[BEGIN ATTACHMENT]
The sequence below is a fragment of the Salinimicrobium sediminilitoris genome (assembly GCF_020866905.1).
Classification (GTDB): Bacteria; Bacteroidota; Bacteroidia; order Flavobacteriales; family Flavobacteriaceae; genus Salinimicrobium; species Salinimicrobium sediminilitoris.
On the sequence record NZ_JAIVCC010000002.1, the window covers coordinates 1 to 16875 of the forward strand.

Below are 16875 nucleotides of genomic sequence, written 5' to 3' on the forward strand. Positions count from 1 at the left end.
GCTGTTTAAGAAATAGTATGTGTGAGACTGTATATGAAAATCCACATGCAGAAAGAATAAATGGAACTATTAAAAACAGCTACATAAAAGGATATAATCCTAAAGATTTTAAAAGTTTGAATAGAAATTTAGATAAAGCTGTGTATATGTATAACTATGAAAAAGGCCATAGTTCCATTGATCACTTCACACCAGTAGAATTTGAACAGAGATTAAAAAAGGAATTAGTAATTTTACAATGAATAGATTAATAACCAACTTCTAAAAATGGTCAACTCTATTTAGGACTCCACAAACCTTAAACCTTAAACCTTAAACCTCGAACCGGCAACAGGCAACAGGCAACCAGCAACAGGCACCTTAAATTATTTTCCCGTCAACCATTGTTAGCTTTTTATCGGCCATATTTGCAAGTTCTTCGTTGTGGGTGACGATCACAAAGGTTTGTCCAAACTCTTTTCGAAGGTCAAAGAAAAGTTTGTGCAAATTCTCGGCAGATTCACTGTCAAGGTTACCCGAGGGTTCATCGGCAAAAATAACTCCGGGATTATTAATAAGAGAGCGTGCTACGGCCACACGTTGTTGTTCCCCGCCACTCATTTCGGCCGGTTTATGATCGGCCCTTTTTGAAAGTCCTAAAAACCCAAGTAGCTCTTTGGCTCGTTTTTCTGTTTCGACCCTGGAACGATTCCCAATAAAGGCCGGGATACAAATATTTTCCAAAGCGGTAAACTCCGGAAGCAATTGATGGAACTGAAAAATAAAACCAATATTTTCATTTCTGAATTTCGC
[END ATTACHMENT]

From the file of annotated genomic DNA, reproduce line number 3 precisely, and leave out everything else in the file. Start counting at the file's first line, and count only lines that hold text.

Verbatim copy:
On the sequence record NZ_JAIVCC010000002.1, the window covers coordinates 1 to 16875 of the forward strand.